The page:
JVM GC Log Parsing

Along the same lines as my previous post, I had a need to analyze a set of JVM Garbage Collector logs for event types. Consider a log entry like the following:

2016-02-11T23:39:01.847-0600: 6062789.760: [GC2016-02-11T23:39:01.848-0600: 6062789.761: [ParNew
Desired survivor size 178946048 bytes, new threshold 15 (max 15)
- age   1:    3565648 bytes,    3565648 total
- age   2:     278800 bytes,    3844448 total
- age   3:    1203288 bytes,    5047736 total
- age   4:      33184 bytes,    5080920 total
- age   5:    1717432 bytes,    6798352 total
- age   6:    1673032 bytes,    8471384 total
- age   7:     792920 bytes,    9264304 total
- age   8:     275424 bytes,    9539728 total
- age   9:     262384 bytes,    9802112 total
- age  10:     517584 bytes,   10319696 total
- age  11:       4576 bytes,   10324272 total
- age  12:     444104 bytes,   10768376 total
- age  13:      32080 bytes,   10800456 total
- age  14:     512392 bytes,   11312848 total
- age  15:     359904 bytes,   11672752 total
: 1416735K->15751K(1747648K), 0.0379220 secs] 4798752K->3399739K(8039104K), 0.0384330 secs] [Times: user=0.00 sys=0.32, real=0.04 secs]
 par new generation   total 1747648K, used 1145132K [0x00000005a0000000, 0x0000000620000000, 0x0000000620000000)
  eden space 1398144K,  80% used [0x00000005a0000000, 0x00000005e4ee9178, 0x00000005f5560000)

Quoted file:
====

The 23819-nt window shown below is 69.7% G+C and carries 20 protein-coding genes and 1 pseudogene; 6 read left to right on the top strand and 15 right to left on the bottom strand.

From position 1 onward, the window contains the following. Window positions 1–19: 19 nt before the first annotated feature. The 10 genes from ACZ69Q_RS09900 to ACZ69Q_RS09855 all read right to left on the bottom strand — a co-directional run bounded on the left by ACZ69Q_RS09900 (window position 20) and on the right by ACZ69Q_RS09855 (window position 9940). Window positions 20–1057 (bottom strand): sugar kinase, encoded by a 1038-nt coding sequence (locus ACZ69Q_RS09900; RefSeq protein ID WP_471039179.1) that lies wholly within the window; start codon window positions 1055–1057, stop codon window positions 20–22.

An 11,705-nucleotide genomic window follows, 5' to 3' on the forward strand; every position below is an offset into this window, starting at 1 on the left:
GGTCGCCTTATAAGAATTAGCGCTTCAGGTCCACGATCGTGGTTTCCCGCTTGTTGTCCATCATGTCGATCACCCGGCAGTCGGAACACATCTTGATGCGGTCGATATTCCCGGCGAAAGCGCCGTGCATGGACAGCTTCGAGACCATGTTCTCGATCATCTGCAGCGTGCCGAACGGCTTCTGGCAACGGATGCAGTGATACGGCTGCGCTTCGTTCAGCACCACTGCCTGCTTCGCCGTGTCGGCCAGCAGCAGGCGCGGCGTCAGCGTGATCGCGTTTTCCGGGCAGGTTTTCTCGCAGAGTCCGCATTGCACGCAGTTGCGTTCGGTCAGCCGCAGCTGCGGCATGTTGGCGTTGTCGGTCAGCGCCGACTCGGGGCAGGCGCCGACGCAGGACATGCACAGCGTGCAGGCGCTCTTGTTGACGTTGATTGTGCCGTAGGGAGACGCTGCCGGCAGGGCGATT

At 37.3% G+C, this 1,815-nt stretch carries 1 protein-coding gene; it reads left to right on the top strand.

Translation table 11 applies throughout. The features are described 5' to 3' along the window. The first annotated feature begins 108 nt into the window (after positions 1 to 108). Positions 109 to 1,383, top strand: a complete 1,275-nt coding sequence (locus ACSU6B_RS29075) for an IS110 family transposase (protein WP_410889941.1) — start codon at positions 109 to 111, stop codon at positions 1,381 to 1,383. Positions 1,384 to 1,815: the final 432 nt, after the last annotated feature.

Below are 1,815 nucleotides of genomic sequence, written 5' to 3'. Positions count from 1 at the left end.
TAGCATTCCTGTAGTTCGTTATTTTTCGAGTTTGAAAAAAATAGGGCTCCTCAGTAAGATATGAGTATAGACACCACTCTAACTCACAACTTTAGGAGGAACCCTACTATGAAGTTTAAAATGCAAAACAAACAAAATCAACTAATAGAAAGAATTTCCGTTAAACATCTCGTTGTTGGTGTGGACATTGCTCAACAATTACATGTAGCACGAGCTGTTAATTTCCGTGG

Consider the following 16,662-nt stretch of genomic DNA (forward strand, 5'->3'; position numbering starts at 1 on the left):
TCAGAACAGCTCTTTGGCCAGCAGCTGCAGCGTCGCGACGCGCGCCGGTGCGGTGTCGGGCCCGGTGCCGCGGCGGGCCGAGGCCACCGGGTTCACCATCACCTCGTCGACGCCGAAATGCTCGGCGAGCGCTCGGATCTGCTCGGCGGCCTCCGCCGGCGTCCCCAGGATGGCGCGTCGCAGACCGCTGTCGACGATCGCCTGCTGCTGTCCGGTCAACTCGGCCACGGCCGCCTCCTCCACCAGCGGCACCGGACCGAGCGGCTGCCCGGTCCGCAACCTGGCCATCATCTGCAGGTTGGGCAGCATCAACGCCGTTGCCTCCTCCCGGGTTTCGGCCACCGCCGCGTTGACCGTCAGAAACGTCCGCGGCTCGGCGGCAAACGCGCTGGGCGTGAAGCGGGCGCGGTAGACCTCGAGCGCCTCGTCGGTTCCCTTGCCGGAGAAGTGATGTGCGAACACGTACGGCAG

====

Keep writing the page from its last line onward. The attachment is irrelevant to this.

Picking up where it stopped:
from space 349504K,   4% used [0x000000060aab0000, 0x000000060ba11eb8, 0x0000000620000000)
  to   space 349504K,   0% used [0x00000005f5560000, 0x00000005f5560000, 0x000000060aab0000)
 concurrent mark-sweep generation total 6291456K, used 3383987K [0x0000000620000000, 0x00000007a0000000, 0x00000007a0000000)
 concurrent-mark-sweep perm gen total 941872K, used 553029K [0x00000007a0000000, 0x00000007d97cc000, 0x0000000800000000)

This kind of log entry is far from simple to understand. I could go about hand-writing another parser, but I don’t know if it would be anywhere near the same level of complexity. In fact, for the most part, all I really wanted to know was the following:

2016-02-11T23:39:01.847-0600: 6062789.760: [GC2016-02-11T23:39:01.848-0600: 6062789.761: [ParNew

Trying to parse much else from the get-go seemed a bit much, and there’s a lot of output that I’d have to skip around just to find these entries.

Not knowing where to look, I threw a question out to one of my favorite go-to tools for parsing JVM logs: GCViewer. There must be something that you can use in there to parse out a log entry. Reaching out to the developer in an issue, I was able to get pointed in the right direction:

Hi Nick,

I see two options to get the information for your alerting:

  1. use the command-line interface of GCViewer to generate a CSV file containing a lot of information (java -jar gcviewer-1.3x.jar gc.log summary.csv) -> parse the csv file and extract the information
  2. java/com/tagtraum/perf/gcviewer/imp/DataReaderFacade.java and use the resulting GCModel to extract the information you are looking for for the alerts.

Best regards, Jörg

I looked at #2, and found that this makes parsing a log file relatively painless, and gives you a lot in the way of structural analysis of the logs themselves.

Using GCViewer for Log Parsing as an API

package klauern;